Hospitality design has taken a very personal new twist, if DesignMilk founder Jaime Derringer and her panelists at the 2017 Kitchen and Bath Industry Show (KBIS) in Orlando in January were right. After listening to the wisdom these experts had to share, we think they’re spot on.
By now, we’ve all heard of the sharing economy, which is responsible for Airbnb’s massive success, not just for leisure travelers, but for business travelers. In July 2016, Forbes noted “56 percent growth for Airbnb type services in usage from Q1 2015 to Q1 2016.” This data came from Concur, a company that provides support services for travel managers.
That’s a lot of growth in a small period of time and it has to do with reducing costs for business-related travel. Another interesting fact: business travelers stay on location for an average of 5 nights when using an Airbnb type of service, as opposed to 3 nights when staying in a hotel.
Toronto Star columnist Vicky Sanderson has seen explosive growth in shared housing in Toronto, with Airbnb leading the way. “There is something like 9,000 Airbnb listings as of November 2016, compared with fewer than 100 such residences in November 2014,” she said.
Naturally, there’s an uptick in design services specifically for Airbnb hosts. Designers are being called upon to transform residential spaces into rooms that are convenient and comfortable for travelers and they are borrowing from the strategies used in hotel design.
When hotel designers create a room, they typically want to appeal to the widest possible audience. While niche and luxury markets do exist, Airbnb hosts, much like hotel operators, will increase reservations when their rooms offer value coupled with generic appeal. So, if you’re building a new home that you will put on online sites like Airbnb for a few years, this is an important consideration.
When people flip through the photos on an Airbnb listing, they want to see an attractive, inviting space. “It needs to be a space that is designed well, but not with too much personality,” said HGTV regular Bobby Berk, founder and creative director of Bobby Berk Interiors + Design in Los Angeles, Calif. “It needs to appeal to a wide group of people to be successful.” In other words, spaces that look very lived-in or oddly unique aren’t going to get the clicks. Such dwellings may be wonderful for homeowners to live in, but that doesn’t translate to Airbnb.
Designers and hosts also need to keep in mind what the zoning laws are. In some states, the addition of a sofa establishes a space as a separate residence, and in others, if you incorporate a stovetop, the space must be registered as an independent dwelling. That’s fine if you’re prepared to comply with the law. As panelist Rhonda Knoche of Rhonda Knoche Design in Portland, Ore., said, “when you’re designing for Airbnb, ask yourself, is it legally feasible; is it structurally feasible; and is it financially feasible?”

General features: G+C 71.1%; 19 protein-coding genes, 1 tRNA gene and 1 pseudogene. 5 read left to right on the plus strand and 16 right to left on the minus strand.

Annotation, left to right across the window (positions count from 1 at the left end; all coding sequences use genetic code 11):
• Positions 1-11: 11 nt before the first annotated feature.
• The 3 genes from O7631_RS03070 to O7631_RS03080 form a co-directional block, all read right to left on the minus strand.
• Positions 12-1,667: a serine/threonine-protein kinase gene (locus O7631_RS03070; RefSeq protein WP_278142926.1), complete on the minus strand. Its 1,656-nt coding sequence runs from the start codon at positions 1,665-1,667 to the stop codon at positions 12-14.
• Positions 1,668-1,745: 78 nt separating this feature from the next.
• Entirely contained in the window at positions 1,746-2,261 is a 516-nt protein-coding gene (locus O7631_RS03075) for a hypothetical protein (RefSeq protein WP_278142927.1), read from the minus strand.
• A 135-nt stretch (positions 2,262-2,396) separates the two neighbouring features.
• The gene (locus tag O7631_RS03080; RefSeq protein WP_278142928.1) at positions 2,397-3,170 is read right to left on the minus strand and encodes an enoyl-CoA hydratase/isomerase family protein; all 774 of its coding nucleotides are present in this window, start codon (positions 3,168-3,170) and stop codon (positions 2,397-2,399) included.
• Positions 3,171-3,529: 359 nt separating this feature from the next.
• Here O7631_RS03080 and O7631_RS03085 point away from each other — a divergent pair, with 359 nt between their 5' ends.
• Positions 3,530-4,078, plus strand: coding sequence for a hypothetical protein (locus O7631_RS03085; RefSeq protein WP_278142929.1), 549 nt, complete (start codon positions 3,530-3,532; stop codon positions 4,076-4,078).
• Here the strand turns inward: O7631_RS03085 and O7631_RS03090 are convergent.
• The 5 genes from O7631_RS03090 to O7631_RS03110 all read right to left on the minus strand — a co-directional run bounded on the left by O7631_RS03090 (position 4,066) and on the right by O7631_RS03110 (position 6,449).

Keeping Costs Down
Berk is seeing his clients in Las Vegas, Nev., buy older homes intended for Airbnb hosting. He noticed that “Millennial homebuyers are the ones pushing the shared economy forward and feeling more empowered to buy a home” because they will be able to subsidize or completely cover their mortgage payments with income generated through Airbnb. Millennial cost-consciousness is therefore part and parcel to the shared economy.
If you are going to splurge, Berk suggests getting a great mattress because renters will post reviews about the comfort of the bed, “but you absolutely also have to have a good mattress cover.”
“Pay attention to the market that you’re trying to reach,” said Sanderson, who had spoken with a company who recently installed designer furniture in high-end condos being prepared for Airbnb use. “These clients are trying to appeal to executives who want something that is very sleek and beautiful. … Also, the owners wanted something sturdy that would last.”
Bottom line: research who is coming to your area and what their expectations are. Make appropriate design choices to match their needs.
“If you’re in a tourist area, you’re probably going to be getting families. If you’re in downtown Toronto, that’s probably going to be business travelers,” said Berk.
Berk mentioned a Miami-based Airbnb host who checked in on his listing after it had been vacated by the most recent short-term renter to find that the stove and air conditioning had been left on for 3 weeks. He encouraged Airbnb designers who are going for the full kitchen to consider installing smart stovetops that automatically shut off after a given period of time, and air conditioning systems that can be controlled remotely. The advent of the connected home is very helpful for Airbnb hosts, helping to maintain security and safety from afar when needed.
While it’s possible to outfit an Airbnb rental with too many features, you don’t want to skimp on safety. Smart locks that open with a code rather than a key are a huge perk both for safety and convenience.
Sarah Kinbar is a writer and editor with a passion for design and images. She was the editor of Garden Design magazine, curating coverage of residential gardens around the globe. As the editor of American Photo, Kinbar worked with photographers of every genre to create a magazine that told the story of the photographer’s journey.
She has been writing about architecture, landscape design and new-home construction for NewHomeSource since 2012. During that time, she founded Kinship Design Marketing, a boutique agency that provides content for website redesigns, blogs, inbound marketing campaigns and eNewsletters.